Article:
After their 2012 trades of Hunter Pence and Shane Victorino, the Philadelphia Phillies lacked outfielders who hit for power, specifically right-handed hitting ones. Many believed they would be first in line for the services of a Nelson Cruz or Jacoby Ellsbury. As we see now, that was not the case.
Instead, Philadelphia signed Marlon Byrd for two years and $16 million, with options based on plate appearances. Byrd was solid for the New York Mets and later the Pittsburgh Pirates as he hit .291/.336/.511 with a career-high 24 home runs and 88 RBIs. The 36-year old Byrd had never hit more than 20 home runs in a season. This is following a year in 2012 where he was busted for PEDs and also hit .070 to start the season with the Chicago Cubs.
In 2011, Byrd hit .276/.324/.395 with nine home runs and 35 RBIs. Needless to say, Byrd is a hard player to predict at this point in his career — which is exactly why the Phillies spending so much on him is not only a horrible move, but it will probably backfire before April ends.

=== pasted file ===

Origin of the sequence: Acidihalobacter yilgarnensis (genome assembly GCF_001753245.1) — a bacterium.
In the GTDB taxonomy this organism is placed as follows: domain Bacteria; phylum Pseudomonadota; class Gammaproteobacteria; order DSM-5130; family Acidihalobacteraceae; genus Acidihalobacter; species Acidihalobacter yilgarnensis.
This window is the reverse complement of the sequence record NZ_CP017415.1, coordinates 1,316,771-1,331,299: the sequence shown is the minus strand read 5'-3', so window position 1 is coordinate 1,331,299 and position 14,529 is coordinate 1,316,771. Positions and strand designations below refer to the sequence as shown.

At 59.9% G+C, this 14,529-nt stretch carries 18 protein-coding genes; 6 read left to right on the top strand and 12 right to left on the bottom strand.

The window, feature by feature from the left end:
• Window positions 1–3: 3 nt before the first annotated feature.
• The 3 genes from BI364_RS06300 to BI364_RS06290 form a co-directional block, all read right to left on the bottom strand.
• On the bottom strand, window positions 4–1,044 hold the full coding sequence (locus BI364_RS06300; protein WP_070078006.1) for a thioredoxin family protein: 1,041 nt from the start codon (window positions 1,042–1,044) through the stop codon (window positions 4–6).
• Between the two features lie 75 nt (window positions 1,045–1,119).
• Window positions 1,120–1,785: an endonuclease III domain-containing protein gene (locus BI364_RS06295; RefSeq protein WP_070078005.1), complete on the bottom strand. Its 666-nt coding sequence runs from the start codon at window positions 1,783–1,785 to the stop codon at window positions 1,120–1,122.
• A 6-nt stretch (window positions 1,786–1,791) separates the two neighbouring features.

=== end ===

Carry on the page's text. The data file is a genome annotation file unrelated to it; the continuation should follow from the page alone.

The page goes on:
At 36, Byrd is in the twilight of his career, and would have made way more sense as a DH and part-time outfielder for an AL team than the Phillies. Byrd has given no indication of being a consistent power hitter as his home run totals have fluctuated in every season. Sure, he has had two seasons of 20 or more home runs, but those are obviously anomalies. For the Phillies to dole out $16 million for two years of an unpredictable hitter is flat-out poor judgement.
One saving grace for this terrible signing could be Citizen’s Bank Park. With the small corner dimensions, Byrd could pull the ball and probably come to close to matching his 2013 home run total. Sadly, that may not be the case, as he is a .209/.270/.314 career hitter at Citizen’s Bank Park, which could further prove this deal to be bad.
GM Ruben Amaro Jr. will begin to feel the heat at some point. He’s been able to acquire top notch talent thanks to his predecessor Pat Gillick, but has had more and more deals backfire on him with each passing winter. This is probably going to be another one.